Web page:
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In the last few years, partly due to ETA’s policy of restricting supply of finished automatic movements (with long periods of delivery time) and partly due to costs, Miyota automatic movements are to be found in an increasing number of watches.
And as more and more people are asking the question “ETA or MIYOTA” I thought it appropriate to present a thorough comparison of the two.
In other words, are we comparing "like with like", or are there fundamental differences between the two movements?

These are the two executions/versions of each movement:

Automatic with date Automatic with Day & Date
ETA 2824-2 ETA 2836-2

Below are the technical specifications for each movement, as stated by their corresponding manufacturer:

ETA 2824-2

ETA 2836-2

WINDING OF AUTOMATIC Bi-Directional One direction
RUNNING RESERVE (hours) 38 hrs 42 hrs
Vibrations Per Hour 28800 21600
Timing micro-adjustment regulator Yes No
Stop Lever (hacking function) Yes No
Jewels 25 21
Accuracy -12~+12 sec/day -20~+20 sec/day
Maximum Positional Difference Under 30 sec Under 50 sec

For ETA, these are the specs of the ”Standard” execution. There are two more executions: (i) the ”Elabore” and the (ii) ”Top”, the latter being finished to Chronometer standards.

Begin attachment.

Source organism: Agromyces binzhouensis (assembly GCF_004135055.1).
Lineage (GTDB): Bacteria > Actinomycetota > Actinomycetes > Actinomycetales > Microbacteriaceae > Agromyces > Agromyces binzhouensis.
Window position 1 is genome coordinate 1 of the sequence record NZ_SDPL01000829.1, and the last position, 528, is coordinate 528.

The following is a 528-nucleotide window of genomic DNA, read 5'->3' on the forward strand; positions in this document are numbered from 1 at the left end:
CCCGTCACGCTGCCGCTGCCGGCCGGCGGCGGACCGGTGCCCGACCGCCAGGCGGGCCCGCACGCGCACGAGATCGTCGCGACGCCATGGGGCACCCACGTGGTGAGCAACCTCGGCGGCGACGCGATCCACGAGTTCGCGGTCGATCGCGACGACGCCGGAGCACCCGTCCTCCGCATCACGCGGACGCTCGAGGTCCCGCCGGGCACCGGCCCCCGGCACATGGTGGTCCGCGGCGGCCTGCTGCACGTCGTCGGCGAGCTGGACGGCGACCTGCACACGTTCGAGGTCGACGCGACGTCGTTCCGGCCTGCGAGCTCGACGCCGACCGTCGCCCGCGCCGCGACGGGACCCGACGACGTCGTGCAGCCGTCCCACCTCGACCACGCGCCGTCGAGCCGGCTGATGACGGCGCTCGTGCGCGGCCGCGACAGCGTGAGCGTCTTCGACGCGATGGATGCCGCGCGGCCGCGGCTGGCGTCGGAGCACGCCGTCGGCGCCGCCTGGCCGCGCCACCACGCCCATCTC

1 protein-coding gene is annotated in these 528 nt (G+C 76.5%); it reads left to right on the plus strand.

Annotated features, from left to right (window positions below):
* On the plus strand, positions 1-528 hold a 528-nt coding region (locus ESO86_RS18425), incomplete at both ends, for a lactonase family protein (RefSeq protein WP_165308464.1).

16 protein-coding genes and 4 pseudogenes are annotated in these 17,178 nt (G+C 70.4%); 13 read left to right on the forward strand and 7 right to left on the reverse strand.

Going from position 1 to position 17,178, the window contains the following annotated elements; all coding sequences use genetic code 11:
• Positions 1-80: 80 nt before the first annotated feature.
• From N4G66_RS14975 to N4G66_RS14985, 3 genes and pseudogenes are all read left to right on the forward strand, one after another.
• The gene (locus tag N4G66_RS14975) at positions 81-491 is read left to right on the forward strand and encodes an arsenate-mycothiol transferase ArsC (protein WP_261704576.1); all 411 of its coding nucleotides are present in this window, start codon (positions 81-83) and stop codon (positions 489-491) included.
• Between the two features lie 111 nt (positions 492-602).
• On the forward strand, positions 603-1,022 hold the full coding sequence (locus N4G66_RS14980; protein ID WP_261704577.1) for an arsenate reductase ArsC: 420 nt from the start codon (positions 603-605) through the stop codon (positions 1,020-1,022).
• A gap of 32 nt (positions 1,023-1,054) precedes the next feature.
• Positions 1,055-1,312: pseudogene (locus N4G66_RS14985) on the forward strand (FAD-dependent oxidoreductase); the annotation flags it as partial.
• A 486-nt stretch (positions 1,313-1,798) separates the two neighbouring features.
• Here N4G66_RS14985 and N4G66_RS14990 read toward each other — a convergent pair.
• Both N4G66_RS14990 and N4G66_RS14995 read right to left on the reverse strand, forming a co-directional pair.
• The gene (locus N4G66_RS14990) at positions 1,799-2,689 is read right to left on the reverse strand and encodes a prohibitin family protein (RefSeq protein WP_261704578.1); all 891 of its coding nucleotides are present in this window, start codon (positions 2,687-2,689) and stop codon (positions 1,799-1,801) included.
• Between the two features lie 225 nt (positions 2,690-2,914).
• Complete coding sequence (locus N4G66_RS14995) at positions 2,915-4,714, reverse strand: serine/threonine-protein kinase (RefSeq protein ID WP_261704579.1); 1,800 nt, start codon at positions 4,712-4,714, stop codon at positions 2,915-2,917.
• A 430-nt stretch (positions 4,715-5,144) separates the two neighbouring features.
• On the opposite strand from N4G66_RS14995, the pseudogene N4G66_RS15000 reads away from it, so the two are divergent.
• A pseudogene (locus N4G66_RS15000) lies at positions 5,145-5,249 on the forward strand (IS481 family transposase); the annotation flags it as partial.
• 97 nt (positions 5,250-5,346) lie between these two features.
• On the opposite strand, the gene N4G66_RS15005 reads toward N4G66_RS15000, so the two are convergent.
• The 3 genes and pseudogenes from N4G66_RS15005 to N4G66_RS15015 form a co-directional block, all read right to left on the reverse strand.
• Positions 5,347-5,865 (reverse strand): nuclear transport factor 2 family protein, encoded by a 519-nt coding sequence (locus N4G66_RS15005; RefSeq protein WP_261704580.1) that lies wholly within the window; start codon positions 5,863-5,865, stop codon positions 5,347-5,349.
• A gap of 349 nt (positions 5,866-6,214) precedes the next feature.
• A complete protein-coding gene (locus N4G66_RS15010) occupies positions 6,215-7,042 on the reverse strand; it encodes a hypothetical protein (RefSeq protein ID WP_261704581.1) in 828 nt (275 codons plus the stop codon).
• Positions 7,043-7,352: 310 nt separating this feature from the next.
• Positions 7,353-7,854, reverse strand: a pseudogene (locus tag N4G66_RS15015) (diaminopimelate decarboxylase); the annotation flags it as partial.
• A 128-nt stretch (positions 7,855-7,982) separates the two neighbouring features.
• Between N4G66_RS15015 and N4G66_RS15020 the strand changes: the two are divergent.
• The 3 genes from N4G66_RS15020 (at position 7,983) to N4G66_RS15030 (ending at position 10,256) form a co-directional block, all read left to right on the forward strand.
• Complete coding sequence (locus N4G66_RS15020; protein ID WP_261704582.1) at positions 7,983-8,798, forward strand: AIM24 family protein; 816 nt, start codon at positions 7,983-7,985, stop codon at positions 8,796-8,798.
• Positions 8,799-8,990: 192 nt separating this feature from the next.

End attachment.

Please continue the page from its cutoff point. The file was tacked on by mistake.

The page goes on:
No alternative higher grades are available for the MIYOTA movement.

Now, let's examine various aspects of the two movements a little more thoroughly:

(i) Second hand: The second-hand of the MIYOTA movement is driven by a sweep second pinion - whereas on the ETA movement it is driven by a wheel.
The MIYOTA sweep second is indirectly coupling with the previous wheel (so there is no maintaining force on it) resulting in jerky jumps of the seconds wheel in the vertical position on certain watches with long and/or heavy seconds hand. (There is a spring pressing on the sweep second so as to prevent these abnormal jumps, but it is of little use on this kind of watch).

(ii) Shock resistance: ETA movements are equipped with either Incabloc or Novodiac shock absorbing systems for the protection of the balance staff, whereas MIYOTA uses the shock absorbing system developed by Citizen (Citizen owns Miyota).
All these shock absorbing systems behave satisfactorily for vertical shocks, but Incabloc is the best for lateral ones.

(iii) Balance wheel: The alloy of the balance wheel on the MIYOTA movement is weaker and is more prone to bending due to shocks.

(iv) Timing: Due to the lack of a micro-regulation system on the balance bridge of MIYOTA movement, it is next to impossible to accurately adjust the timing in increments of a single second.
Also a 28800 VPH movement (ETA) is by definition more accurate and precise than a 21600 VPH (MIYOTA)

Conclusion: By now my opinion is quite obvious. The MIYOTA movement is a good automatic movement that can work for many years with acceptable timing, but, it is no match for the ETA movement. And it was not developed and manufactured as a Japanese answer to ETA but rather to fill a gap in the market demanding a reliable and inexpensive movement. Therefore, and always according to my opinion, any comparison between the two movements is invalid.

Andreas Phasoulides.


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